The supposed aim of these behaviors was to further understand predatory behavior. Many flaws have been attributed to the experiment, such as the slippery bottom of the receptacle, the breeding of docile laboratory animals involved, and the fact that ferrets are not even true predators. Two mice, one rat and one rabbit were slowly killed by individual ferrets, for a total of seven animals involved. These actions were filmed, and Williams appears himself in one of the videos.[12]

After police investigation, Williams received a formal reprimand from SUNY Stony Brook for never receiving approval because of not detailing the pain of the animals involved, and for allowing non-campus animals to participate. Because the statute of limitations had expired, Williams narrowly escaped strict disciplinary action, in addition to criminal prosecution. Dr. Mark Lerman, Medical Director of Lifeline for Wildlife said there was no justification and that the experiment was completely useless.[13] Ferrets were also illegal at the time in New York without licensing, which neither Behm nor Williams had.[14]

After Williams' supervision of his cruelty to small animals, and after Behm attempted to experiment with more animals, Mitchell Behm went on to be charged, with an accomplice, on separate counts of animal cruelty in April 2014. 18,400 rodents and 600 reptiles were euthanized after years of animals living in squalor and inhumane killing methods.[15][16]

Academic career[edit]

Williams received a Ph.D. in biology from the University of California at Los Angeles in 1955. At Stony Brook he taught courses in marine vertebrate zoology, and he often used ichthyological examples in his books.

In 1992 Williams was awarded the Daniel Giraud Elliot Medal from the National Academy of Sciences.[17] He won the Crafoord Prize for Bioscience jointly with Ernst Mayr and John Maynard Smith in 1999. Richard Dawkins describes Williams as "one of the most respected of American evolutionary biologists".[18]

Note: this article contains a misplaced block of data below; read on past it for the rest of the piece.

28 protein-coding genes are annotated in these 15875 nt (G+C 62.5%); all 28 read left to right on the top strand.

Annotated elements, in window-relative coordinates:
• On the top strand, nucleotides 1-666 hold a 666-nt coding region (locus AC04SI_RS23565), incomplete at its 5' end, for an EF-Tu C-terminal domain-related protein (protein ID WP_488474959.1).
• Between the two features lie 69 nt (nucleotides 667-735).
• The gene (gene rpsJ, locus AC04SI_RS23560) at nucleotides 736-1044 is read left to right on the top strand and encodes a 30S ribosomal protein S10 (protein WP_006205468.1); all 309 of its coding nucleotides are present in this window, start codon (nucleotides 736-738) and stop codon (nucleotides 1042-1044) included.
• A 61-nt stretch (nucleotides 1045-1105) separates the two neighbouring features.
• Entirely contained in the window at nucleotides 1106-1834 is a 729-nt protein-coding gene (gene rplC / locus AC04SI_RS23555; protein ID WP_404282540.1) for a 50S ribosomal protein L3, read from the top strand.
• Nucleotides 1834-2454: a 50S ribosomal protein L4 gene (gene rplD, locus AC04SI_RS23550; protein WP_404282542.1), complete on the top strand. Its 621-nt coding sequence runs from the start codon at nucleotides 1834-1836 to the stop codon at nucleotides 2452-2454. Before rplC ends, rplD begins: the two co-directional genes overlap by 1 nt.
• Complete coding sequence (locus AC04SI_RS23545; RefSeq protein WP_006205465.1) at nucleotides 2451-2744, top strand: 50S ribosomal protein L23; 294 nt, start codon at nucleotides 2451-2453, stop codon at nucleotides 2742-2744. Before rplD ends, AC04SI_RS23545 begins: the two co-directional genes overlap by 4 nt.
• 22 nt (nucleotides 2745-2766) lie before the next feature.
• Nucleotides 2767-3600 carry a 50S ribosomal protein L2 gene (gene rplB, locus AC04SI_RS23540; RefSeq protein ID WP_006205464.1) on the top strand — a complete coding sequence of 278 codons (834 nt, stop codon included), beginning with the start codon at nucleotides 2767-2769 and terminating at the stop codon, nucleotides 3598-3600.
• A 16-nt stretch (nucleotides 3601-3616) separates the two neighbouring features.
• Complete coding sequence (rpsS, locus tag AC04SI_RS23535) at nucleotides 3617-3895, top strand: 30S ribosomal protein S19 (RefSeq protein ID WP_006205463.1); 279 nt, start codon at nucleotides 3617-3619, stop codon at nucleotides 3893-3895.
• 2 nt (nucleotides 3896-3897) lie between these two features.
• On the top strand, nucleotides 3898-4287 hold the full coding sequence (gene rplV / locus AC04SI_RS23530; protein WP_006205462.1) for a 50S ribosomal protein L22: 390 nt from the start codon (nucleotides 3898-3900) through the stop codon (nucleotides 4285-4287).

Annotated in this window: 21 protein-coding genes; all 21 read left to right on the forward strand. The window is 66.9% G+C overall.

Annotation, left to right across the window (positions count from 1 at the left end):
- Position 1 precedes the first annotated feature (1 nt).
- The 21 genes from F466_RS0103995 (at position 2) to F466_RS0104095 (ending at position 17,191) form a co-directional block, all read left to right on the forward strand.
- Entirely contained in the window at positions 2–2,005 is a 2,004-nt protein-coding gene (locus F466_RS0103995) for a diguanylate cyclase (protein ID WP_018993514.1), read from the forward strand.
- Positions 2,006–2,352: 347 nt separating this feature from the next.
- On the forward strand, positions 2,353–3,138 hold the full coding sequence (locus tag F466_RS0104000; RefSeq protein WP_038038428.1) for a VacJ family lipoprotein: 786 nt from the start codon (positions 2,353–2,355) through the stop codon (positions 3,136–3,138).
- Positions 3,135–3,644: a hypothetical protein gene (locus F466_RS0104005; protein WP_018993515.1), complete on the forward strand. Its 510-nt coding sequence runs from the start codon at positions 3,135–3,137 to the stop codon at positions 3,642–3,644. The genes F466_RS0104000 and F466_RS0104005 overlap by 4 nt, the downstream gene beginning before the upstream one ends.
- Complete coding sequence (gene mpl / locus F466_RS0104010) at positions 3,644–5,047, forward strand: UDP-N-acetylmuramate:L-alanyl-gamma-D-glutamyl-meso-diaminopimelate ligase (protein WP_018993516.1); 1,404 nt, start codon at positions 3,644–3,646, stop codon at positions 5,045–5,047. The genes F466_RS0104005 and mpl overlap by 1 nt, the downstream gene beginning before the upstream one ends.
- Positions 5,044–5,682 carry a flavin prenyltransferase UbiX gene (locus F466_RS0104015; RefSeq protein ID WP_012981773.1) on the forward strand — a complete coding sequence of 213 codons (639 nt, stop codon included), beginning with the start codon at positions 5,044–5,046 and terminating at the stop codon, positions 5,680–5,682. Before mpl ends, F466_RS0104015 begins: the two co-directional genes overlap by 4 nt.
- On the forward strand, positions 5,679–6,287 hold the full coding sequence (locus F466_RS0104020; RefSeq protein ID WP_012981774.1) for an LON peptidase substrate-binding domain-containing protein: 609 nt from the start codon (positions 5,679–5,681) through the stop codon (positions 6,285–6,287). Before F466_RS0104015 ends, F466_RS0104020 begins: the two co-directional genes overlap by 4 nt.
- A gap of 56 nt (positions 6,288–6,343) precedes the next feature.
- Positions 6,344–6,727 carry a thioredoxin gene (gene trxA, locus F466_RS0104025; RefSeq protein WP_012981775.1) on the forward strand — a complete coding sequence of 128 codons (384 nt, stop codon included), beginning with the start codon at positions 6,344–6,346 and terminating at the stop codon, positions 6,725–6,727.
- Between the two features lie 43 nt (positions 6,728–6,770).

• Williams, G.C. 1966. Adaptation and Natural Selection. Princeton University Press, Princeton, N.J.
  • Williams, G.C., ed. 1971. Group Selection. Aldine-Atherton, Chicago.
  • Williams, G.C. 1975. Sex and Evolution. Princeton University Press, Princeton, N.J.
  • Paradis, J. and G.C. Williams. 1989. T.H. Huxley’s Evolution and Ethics : with New Essays on its Victorian and Sociobiological Context. Princeton University Press, Princeton, N.J.
  • Williams, G.C. 1992. Natural Selection: Domains, Levels, and Challenges. Oxford University Press, New York.
  • Nesse, R.M. and G.C. Williams. 1994. Why We Get Sick : the New Science of Darwinian Medicine. Times Books, New York.
  • Williams, G.C. 1996. Plan and Purpose in Nature. Weidenfeld & Nicolson, London (published in the U.S. in 1997 as The Pony Fish’s Glow : and Other Clues to Plan and Purpose in Nature. Basic Books, New York).

Selected papers[edit]

  • Williams, G. C. 1957. Pleiotropy, Natural Selection, and the Evolution of Senescence. Evolution 11;4: 398-411
  • Taylor, P. O. and G. C. Williams. 1984. Demographic parameters at evolutionary equilibrium. Canadian Journal of Zoology 62: 2264-2271.
  • Williams, G. C. 1985. A defense of reductionism in evolutionary biology. Oxford Surveys in Evolutionary Biology 2: 127.
  • Williams, G. C. 1988. Huxley's Evolution and Ethics in sociobiological perspective. Zygon 23: 383-438.
  • Williams, G. C. 1995. A package of information In J. Brockman, ed., The Third Culture, New York: Touchstone, pp. 38–50.


  1. ^ Dawkins, Richard. "George C. Williams (1926-2010)". Retrieved 10 September 2010. 
  2. ^
  3. ^ Meyer, A. (2010). "George C. Williams (1926–2010)". Nature 467 (7317): 790. doi:10.1038/467790a. PMID 20944730. 
  4. ^ Williams, George C. (1957). "Pleiotropy, Natural Selection, and the Evolution of Senescence". 11. Evolution (4): 398–411. doi:10.2307/2406060. JSTOR 2406060. 
  5. ^ Szathmáry, E. R.; Hammerstein, P. (2004). "Obituary: John Maynard Smith (1920–2004)". Nature 429 (6989): 258–259. doi:10.1038/429258a. PMID 15152239. 
  6. ^ Adaptation and Natural Selection p4
  7. ^ Grafen, Alan; Ridley, Mark (2006). Richard Dawkins: How A Scientist Changed the Way We Think. New York, New York: Oxford University Press. p. 67. ISBN 0-19-929116-0. 
  8. ^ Brockman, John. "Part One: The Evolutionary Idea". Retrieved 10 September 2013. 
  9. ^ George C. Williams, Natural Selection: Domains, Levels and Challenges, (Oxford University Press, 1992), 23-55
  10. ^ Okasha, Samir. "Maynard Smith on the levels of selection question" (PDF). Retrieved 10 September 2013. 
  11. ^ ",%20V.32,%20n.28.pdf?sequence=1". 
  12. ^ "". 
  13. ^ ", V.32, n.28.pdf?sequence=5". 
  14. ^ "". 
  15. ^ "". 
  16. ^ "". 
  17. ^ "Daniel Giraud Elliot Medal". National Academy of Sciences. Retrieved 15 February 2011. 
  18. ^ Dawkins, Richard (2009). The Greatest Show on Earth: The Evidence for Evolution. London: Bantam Press. p. 364. ISBN 978-0-593-06173-2. OCLC 390663505.